Classism on The Blended Podcast with Sarah Barnes-Humphrey.

328: Blended – Breaking the Class Ceiling


It’s episode 30 of Blended: I’m joined by a brand new panel of inspirational professionals and, today, we’re talking about classism.

Now, some people believe that we’ve left classism behind. But, sadly, studies show that it’s alive and well – and its impacts are huge. The bottom 80% of the United States holds only 12% of its wealth; the bottom 60%, is just 3% of its wealth. And despite this huge disparity, little is being done to drive change.

In a world where we’re working hard to tackle issues around gender, race, sexuality, religion and more – why are conversations around socioeconomic groupings still so often missing from the conversation? Surely it’s high time we address class barriers, build bridges and work harder to become a more equitable society.

So today, our guests will be diving into classism and what it means to them; sharing their personal experiences; reflecting on education, privilege and pedigree; and discussing what organizations can do to tackle classism in the workplace and create more truly diverse communities.

 

IN THIS EPISODE WE DISCUSS:

 

[01.01] Introductions to our Blended panelists.

  • Elise – VP of Customer Experience at Parade
  • Courtney – Co-founder and CEO of Renewal Logistics and ReNew
  • Amanda – Associate Director at Savills
  • Christine – VP of Product Marketing and Go-to-Market at Nulogy

“When I think about classism, it’s really class discrimination. We live in a system where people are valued and treated differently based on their perceived class…. It’s so systemic and it reaches every single part of our system.”  Elise

[05.27] The group discusses classism, the complex issues that feed into it, and what classism means to them.

“It goes beyond how others perceive you – classism is also about how you perceive yourself. You grow up in a particular socio-economic group, and often you can self-limit.”

  • How others see us
  • How we see ourselves
  • Self-sabotage
  • Imposter syndrome and mindset
  • Privilege
  • Access to/relationship with education
  • Etiquette and formality
  • Generational money/mindset/networks
  • Communication between classes
  • Building communities and relationships
  • Meritocracy
  • Criminalization of poverty
  • Entrepreneurship, financial security as a safety net and how money allows you to take more risks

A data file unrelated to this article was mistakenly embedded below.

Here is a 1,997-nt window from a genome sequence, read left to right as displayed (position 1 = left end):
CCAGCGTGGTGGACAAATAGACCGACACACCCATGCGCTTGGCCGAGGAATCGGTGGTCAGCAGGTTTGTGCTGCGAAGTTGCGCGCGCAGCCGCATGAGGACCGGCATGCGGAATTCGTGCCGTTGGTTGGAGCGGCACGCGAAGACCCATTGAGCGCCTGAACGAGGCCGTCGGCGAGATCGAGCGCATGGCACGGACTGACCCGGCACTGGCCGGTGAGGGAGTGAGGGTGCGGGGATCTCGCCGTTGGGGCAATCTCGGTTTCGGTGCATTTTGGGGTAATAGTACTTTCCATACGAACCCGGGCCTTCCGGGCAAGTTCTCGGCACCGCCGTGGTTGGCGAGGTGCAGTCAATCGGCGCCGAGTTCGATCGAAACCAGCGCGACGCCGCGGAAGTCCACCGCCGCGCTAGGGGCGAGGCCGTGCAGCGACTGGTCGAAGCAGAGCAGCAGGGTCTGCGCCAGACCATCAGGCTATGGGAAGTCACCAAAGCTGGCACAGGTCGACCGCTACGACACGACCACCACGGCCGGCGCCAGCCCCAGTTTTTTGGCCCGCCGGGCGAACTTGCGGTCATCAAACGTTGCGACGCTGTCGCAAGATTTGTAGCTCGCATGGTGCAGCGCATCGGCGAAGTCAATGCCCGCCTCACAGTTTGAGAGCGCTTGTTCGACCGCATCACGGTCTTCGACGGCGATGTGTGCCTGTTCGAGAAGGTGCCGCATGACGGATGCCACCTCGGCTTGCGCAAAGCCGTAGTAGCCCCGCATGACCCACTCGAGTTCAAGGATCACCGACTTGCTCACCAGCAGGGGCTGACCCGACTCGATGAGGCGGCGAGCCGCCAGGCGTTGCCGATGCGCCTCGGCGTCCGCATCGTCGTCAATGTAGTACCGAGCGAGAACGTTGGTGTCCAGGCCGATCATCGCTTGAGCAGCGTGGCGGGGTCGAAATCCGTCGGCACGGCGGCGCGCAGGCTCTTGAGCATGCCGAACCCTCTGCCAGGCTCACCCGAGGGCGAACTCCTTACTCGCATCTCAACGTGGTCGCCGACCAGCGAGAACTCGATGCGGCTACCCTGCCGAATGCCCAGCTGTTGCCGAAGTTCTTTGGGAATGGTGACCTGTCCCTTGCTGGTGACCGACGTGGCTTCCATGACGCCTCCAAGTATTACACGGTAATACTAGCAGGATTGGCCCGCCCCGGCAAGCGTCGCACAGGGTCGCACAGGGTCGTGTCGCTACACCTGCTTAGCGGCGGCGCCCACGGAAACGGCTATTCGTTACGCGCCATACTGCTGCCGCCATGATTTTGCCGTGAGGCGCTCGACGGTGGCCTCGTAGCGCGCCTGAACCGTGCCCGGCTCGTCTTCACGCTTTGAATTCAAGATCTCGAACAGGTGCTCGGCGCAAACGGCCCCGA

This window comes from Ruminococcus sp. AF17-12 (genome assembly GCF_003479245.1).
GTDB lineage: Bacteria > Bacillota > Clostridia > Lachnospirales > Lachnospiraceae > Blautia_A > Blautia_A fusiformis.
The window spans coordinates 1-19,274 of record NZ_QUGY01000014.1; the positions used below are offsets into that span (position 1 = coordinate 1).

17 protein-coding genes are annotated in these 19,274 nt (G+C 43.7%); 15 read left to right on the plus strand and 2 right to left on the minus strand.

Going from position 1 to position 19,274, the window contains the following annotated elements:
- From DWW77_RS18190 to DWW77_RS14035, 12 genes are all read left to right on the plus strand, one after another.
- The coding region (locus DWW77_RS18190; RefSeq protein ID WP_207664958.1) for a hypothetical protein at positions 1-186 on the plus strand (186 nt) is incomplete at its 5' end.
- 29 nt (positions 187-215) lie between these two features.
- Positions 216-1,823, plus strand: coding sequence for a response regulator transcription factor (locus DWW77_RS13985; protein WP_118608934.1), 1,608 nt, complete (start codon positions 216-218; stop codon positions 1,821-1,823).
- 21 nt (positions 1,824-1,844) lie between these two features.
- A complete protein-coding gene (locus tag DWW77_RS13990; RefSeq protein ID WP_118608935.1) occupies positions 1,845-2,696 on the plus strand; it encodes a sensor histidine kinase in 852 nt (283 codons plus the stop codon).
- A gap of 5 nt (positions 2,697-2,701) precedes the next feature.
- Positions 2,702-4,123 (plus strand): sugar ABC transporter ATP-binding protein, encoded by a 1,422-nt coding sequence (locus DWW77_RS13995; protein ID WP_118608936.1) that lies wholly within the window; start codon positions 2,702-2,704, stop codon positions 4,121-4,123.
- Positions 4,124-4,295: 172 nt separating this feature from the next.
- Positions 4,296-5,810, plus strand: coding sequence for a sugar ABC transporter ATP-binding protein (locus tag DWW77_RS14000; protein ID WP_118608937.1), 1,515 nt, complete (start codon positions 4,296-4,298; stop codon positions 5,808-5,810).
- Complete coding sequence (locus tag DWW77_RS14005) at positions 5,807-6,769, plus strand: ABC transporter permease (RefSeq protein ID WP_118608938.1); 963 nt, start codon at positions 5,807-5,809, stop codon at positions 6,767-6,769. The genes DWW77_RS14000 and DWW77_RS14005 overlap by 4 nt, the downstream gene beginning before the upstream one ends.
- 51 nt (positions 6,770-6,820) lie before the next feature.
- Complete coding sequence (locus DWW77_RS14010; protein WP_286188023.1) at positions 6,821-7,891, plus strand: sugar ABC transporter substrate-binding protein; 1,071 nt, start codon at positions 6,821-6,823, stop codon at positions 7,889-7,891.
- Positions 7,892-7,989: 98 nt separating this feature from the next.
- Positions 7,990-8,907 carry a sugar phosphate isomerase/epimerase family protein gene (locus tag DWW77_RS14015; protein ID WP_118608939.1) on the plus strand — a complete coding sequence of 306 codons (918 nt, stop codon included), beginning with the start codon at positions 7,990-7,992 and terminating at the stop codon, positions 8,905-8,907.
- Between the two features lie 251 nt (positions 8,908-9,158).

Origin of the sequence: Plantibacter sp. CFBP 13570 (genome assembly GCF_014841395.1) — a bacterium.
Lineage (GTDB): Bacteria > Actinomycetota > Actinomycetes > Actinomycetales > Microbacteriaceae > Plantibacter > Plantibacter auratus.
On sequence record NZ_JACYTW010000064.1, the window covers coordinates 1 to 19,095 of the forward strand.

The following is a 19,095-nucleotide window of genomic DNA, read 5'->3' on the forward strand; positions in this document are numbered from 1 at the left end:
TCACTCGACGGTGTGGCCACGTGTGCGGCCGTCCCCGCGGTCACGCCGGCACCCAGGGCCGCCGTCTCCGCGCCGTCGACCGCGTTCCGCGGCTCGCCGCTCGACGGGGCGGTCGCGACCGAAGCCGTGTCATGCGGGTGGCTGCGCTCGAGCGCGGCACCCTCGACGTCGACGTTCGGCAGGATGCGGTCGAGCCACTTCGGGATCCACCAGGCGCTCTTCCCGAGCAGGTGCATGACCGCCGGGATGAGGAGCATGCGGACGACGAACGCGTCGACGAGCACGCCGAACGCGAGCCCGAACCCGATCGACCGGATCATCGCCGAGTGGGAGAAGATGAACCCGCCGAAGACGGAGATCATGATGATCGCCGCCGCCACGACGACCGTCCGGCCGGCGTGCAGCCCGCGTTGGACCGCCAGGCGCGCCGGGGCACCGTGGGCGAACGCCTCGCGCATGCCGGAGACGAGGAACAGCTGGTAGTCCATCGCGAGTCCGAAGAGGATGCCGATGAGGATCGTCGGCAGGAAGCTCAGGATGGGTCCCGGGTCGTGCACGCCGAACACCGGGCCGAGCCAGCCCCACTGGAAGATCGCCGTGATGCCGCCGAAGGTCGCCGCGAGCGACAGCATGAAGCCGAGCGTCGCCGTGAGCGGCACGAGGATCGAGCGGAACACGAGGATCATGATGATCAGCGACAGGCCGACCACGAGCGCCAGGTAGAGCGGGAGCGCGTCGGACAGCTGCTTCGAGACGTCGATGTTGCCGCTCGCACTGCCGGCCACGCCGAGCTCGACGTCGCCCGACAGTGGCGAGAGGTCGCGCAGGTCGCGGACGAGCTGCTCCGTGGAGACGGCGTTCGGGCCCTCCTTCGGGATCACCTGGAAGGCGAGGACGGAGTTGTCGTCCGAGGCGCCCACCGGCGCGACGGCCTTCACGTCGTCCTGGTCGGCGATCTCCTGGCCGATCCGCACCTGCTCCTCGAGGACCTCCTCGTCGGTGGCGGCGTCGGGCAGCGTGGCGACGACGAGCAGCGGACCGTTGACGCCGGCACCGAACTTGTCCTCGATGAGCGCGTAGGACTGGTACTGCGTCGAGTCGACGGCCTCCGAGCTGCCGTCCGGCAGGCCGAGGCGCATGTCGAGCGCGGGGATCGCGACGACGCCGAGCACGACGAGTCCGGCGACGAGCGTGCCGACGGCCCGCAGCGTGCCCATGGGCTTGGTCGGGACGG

• Perceptions, and Illusions of social media
  • Power of networks

“We would be so much further along as a society if everyone was comfortable talking to other people with an open mind, more like ‘what can I learn from this conversation’ rather than ‘what am I going to disagree with.’” Courtney

[47.17] The panel shares their experiences of classism in the workplace, and the impact of pedigree and education.

“I didn’t think I was enough, I’m not good enough, I don’t have the pedigree – I never saw myself being someone that could be at an elite level. And it wasn’t because intellectually I wasn’t enough, it was because of that class that I was born in and what I saw all around me.” Christine

  • Christine’s experience of educational hierarchy and her reflections on classism in the Ivy League
  • Elise’s experience of start-ups, the ‘typical’ type of founder, leader and C Suite member, the ‘boys club’ and how she developed her own biases
  • How we can work on ourselves and tackle bias

[58.02] The group share their ideas for how organizations can help to tackle classism in the workplace.

  • Amanda shares how Savills are helping to support young people entering real estate
  • The importance of mentors
  • Stepping out of your comfort zone
  • Celebrating small wins and sharing expectations
  • Creating opportunities for success
  • Creating development plans for staff
  • Respect
  • Thinking about people holistically and making changes
  • Innovative thinking
  • Potential classism in remote work
  • Ensuring class is part of DEI policy
  • Team-building
  • Education and training
  • Translating values into behaviors
  • Tackling classism through supplier diversity

“It’s the subtle shift from looking for culture fit, to looking at culture add… we want someone to both support and challenge.”

[1.22.37] The panel sums up their thoughts from today’s discussion.

 

RESOURCES AND LINKS MENTIONED:

 

You can connect with Elise, Courtney, Amanda and Christine over on LinkedIn.

If you enjoyed this episode and want to hear more, why not check out 215: Blended – Shining a light on social inequality, or 323: Blended – How to Foster an Inclusive Workplace.

Check out our other podcasts HERE.

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